About Kate Kenski
Kate Kenski (Ph.D. 2006, University of Pennsylvania) teaches political communication, public opinion, and research methods at the Department of Communication at the University of Arizona. Prior to teaching at the UofA, she was a Senior Analyst at the Annenberg Public Policy Center at the University of Pennsylvania and a member of the National Annenberg Election Survey (NAES) team in 2000 and 2004. She is co-author of The Obama Victory: How Media, Money, and Message Shaped the 2008 Election (2010, Oxford University Press) with Bruce W. Hardy and Kathleen Hall Jamieson and Capturing Campaign Dynamics: The National Annenberg Election Survey (2004, Oxford University Press) with Daniel Romer, Paul Waldman, Christopher Adasiewicz, and Kathleen Hall Jamieson. She has published articles and research notes in the American Behavioral Scientist, the Annals of the American Academy of Political and Social Science, Communication Research, the International Journal of Public Opinion Research, the Journal of Applied Social Psychology, Psychology, Health, & Medicine, Public Opinion Quarterly, the Social Science Computer Review, and Women & Politics.
Rains, S. A., Kenski, K., Coe, K., & Harwood, J. (forthcoming). Incivility and political identity on the internet: Intergroup factors as predictors of incivility in discussions of news online. Journal of Computer-Mediated Communication.
Pitts, M. J., Kenski, K., Smith, S., & Pavlich, C. (forthcoming). Focus group discussions as sites for public deliberation, sensemaking, and civic engagement following shared political documentary viewing. Journal of Public Deliberation.
Kenski, K., Filer, C., & Conway-Silva, B. A. (forthcoming). Communicating party labels and names on Twitter during the 2016 presidential invisible primary and primary campaigns. Journal of Political Marketing.
Kenski, K., Filer, C., & Conway-Silva, B. A. (forthcoming). Lying, liars, and lies: Incivility in 2016 presidential candidate and campaign tweets during the invisible primary. American Behavioral Scientist.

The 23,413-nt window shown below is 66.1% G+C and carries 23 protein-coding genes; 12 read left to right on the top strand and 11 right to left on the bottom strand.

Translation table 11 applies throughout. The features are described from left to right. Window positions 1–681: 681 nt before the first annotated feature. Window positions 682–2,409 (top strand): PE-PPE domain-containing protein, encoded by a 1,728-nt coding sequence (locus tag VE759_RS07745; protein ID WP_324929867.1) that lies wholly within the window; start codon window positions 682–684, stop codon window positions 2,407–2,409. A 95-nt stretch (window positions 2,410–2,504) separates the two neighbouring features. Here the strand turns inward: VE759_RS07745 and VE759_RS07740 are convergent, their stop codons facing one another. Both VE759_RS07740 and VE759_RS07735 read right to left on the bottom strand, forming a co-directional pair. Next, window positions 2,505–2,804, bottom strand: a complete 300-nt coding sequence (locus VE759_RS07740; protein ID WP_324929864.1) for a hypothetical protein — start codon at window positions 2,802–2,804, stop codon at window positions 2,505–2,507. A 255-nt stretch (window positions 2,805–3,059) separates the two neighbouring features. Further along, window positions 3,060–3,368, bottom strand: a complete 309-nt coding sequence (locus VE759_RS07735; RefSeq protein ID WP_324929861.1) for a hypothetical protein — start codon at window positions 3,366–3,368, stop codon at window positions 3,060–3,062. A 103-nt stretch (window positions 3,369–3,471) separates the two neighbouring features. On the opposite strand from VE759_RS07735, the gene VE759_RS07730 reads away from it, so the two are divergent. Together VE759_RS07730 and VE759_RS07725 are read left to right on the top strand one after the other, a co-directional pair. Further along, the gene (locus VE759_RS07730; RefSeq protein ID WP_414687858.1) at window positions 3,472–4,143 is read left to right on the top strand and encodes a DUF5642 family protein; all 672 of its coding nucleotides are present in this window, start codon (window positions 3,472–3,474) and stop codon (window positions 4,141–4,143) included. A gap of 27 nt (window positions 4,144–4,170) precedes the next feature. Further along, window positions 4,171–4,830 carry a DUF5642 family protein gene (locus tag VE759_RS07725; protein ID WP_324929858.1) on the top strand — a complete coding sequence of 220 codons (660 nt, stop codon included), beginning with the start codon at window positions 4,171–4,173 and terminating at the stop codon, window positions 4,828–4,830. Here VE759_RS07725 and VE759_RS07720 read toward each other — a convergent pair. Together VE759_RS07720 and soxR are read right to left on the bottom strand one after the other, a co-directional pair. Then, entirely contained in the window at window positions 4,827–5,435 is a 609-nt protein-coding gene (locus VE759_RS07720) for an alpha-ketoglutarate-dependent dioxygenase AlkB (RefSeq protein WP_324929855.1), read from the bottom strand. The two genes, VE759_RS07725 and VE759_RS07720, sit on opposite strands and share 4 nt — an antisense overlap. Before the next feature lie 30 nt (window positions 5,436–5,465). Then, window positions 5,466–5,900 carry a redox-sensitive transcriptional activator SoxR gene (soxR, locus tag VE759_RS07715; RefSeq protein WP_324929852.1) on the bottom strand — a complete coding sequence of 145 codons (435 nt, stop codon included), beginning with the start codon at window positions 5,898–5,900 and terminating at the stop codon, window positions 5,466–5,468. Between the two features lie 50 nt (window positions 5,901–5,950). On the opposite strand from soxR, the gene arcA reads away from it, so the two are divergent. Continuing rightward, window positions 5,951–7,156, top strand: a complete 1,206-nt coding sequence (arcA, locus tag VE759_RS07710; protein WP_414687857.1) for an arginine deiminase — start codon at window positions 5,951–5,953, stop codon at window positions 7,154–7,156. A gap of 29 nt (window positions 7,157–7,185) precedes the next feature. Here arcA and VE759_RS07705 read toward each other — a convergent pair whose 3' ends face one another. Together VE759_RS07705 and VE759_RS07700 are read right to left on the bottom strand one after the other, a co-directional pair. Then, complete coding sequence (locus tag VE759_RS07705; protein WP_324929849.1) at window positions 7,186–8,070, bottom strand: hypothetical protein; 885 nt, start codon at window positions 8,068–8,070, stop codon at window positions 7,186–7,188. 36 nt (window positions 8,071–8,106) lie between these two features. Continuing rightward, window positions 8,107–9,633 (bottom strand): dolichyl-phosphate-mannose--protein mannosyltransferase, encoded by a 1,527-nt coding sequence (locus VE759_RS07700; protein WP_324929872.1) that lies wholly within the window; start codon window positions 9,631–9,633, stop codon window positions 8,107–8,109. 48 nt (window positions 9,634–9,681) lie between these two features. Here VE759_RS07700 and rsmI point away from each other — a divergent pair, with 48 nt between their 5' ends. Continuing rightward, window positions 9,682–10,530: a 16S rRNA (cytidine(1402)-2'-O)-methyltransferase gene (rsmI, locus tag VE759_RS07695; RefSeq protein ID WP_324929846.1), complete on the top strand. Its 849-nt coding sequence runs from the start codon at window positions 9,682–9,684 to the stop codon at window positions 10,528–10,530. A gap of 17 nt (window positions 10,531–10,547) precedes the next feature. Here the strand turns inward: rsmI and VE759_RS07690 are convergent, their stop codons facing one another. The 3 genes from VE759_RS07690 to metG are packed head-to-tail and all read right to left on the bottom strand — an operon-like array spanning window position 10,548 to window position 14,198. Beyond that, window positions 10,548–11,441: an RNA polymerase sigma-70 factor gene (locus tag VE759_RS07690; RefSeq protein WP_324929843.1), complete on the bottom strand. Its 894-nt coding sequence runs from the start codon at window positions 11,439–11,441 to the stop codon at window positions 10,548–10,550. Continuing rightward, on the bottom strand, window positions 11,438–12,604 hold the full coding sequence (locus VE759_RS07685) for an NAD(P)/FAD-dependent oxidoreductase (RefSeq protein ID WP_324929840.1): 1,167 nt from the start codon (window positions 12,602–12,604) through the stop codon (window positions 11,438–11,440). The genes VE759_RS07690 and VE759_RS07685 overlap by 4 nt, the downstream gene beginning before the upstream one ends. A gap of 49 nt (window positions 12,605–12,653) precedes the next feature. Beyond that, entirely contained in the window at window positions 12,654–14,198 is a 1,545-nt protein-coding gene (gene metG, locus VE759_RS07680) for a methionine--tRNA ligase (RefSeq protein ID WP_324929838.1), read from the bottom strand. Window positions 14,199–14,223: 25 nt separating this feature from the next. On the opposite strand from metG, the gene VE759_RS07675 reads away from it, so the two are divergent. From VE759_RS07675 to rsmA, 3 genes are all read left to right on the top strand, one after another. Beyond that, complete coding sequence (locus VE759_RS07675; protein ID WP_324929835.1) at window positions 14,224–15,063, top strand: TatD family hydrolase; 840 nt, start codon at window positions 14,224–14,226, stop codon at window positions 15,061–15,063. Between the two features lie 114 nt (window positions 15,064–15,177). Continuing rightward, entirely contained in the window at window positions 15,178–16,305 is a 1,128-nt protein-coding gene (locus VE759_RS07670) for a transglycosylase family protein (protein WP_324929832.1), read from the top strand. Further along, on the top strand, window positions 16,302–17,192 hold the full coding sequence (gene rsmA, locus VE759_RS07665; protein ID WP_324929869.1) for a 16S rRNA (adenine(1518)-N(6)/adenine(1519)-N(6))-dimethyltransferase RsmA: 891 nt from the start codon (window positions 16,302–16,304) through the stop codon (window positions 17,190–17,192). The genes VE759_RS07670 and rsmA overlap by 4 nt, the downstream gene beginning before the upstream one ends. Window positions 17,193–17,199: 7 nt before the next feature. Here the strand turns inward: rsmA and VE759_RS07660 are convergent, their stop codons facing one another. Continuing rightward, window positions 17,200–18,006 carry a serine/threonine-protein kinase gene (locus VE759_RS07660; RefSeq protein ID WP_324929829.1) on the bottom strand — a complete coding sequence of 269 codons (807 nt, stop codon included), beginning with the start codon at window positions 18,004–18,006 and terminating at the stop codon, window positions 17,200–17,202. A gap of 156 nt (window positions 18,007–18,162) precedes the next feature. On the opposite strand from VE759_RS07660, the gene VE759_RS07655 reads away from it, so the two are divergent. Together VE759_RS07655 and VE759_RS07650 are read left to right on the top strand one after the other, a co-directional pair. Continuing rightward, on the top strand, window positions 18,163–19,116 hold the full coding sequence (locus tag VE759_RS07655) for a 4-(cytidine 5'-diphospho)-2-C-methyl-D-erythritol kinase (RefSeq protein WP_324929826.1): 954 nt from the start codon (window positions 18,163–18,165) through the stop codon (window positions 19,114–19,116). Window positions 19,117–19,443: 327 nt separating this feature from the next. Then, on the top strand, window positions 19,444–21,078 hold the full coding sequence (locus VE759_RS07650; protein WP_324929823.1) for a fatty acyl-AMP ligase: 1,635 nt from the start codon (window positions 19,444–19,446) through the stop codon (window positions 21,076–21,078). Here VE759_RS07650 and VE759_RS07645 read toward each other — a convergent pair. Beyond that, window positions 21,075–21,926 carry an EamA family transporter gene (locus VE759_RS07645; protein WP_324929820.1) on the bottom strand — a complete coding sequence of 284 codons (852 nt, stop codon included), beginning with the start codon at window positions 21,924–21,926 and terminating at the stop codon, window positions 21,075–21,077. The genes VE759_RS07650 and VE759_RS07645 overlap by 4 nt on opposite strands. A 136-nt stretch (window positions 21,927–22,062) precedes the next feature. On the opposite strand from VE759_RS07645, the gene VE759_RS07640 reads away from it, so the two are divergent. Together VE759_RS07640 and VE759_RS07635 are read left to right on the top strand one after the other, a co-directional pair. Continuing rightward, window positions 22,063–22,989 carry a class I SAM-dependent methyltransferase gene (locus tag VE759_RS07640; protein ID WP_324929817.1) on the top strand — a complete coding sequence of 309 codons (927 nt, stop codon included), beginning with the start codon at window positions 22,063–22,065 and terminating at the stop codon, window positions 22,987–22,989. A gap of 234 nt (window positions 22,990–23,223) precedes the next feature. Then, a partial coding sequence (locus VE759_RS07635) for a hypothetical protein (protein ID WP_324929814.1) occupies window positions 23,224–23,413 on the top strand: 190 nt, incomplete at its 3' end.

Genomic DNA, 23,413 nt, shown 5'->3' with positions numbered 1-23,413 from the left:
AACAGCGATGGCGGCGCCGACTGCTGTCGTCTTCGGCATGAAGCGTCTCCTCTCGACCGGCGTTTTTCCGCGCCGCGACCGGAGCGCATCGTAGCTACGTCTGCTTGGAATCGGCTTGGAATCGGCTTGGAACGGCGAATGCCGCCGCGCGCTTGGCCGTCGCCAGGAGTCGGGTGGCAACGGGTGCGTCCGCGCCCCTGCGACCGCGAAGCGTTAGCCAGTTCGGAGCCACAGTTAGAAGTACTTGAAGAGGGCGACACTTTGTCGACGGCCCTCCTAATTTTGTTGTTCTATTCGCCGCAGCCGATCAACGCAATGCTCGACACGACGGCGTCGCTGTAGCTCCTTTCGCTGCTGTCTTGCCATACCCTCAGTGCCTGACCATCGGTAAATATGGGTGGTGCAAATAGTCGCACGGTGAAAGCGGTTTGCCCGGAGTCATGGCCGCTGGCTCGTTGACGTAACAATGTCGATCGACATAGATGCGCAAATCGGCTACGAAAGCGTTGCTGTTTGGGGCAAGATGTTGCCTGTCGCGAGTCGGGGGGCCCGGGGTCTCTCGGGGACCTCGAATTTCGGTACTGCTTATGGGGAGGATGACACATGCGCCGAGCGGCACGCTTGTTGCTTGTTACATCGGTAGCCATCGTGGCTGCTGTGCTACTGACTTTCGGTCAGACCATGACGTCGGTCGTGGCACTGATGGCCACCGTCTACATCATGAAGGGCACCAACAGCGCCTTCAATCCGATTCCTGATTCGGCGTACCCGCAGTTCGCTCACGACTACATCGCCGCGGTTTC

Martey, R. M., Shaw, A., Stromer-Galley, J., Kenski, K., Clegg, B. A., Folkestad, J. E., Saulnier, T., and Strzalkowski, T. (forthcoming). Testing the power of game lessons: The effects of art and narrative on reducing cognitive bias. International Journal of Communication.
Kenski, K., & Jamieson, K. H., Eds. (2017). The Oxford handbook of political communication. New York: Oxford University Press.
Kenski, K., Coe, K., & Rains, S. A. (2017, online first). Perceptions of uncivil discourse online: An examination of types and predictors. Communication Research.
Shaw, A., Kenski, K., Stromer-Galley, J., Martey, R., Clegg, B. A., Lewis, J. E., Folkestad, J. E., and Strzalkowski, T. (2016, May). Serious efforts at bias reduction: The effects of digital games and avatar customization on three cognitive biases. Journal of Media Psychology. DOI: http://dx.doi.org/10.1027/1864-1105/a000174
Conway, B. A., Kenski, K., & Wang, D. (2015). The rise of Twitter in the political campaign: Searching for intermedia agenda-setting effects in the presidential primary. Journal of Computer-Mediated Communication, 15, 363-380. DOI: 10.1111/jcc4.12124
Coe, K., Kenski, K., & Rains, S. (2014). Online and uncivil? Patterns and determinants of incivility in newspaper website comments. Journal of Communication, 64, 658-679. DOI: 10.1111/jcom.12104
Conway, B. A., Kenski, K., & Wang, D. (2013). Twitter use by presidential primary candidates during the 2012 campaign. American Behavioral Scientist 57(11), 1596-1610.
Kenski, K., & Jamieson, K. H. (2011). Presidential and vice presidential debates in 2008: A profile of audience composition. American Behavioral Scientist, 33(5), 307-324.
Kenski, K. (2010). The Palin effect and vote preference in the 2008 presidential election. American Behavioral Scientist, 54(3), 222-238.
Kenski, K., Hardy, B. W., & Jamieson, K. H. (2010). The Obama victory: How media, money, and message shaped the 2008 election. New York: Oxford University Press.
Kenski, K., & Jamieson, K. H. (2010). The effects of candidate age in the 2008 presidential election. Presidential Studies Quarterly, 40(3), 449-463.
Stroud, N. J., & Kenski, K. (2007). From agenda setting to refusal setting: Survey nonresponse as a function of media coverage across the 2004 election cycle. Public Opinion Quarterly, 71(4), 539-559.
Falk, E., & Kenski, K. (2006). Sexism vs. partisanship: A new look at the question of whether America is ready for a woman president. Sex Roles: A Journal of Research, 54(7/8), 413-428.
Romer, D., Kenski, K., Winneg, K., Adasiewicz, C., & Jamieson, K. H. (2006). Capturing campaign dynamics 2000 & 2004: The National Annenberg Election Survey. Philadelphia: University of Pennsylvania Press.
Kenski, K., & Stroud, N. J. (2006). Connections between internet use and political efficacy, knowledge, and participation. Journal of Broadcasting & Electronic Media, 50(2), 173-192.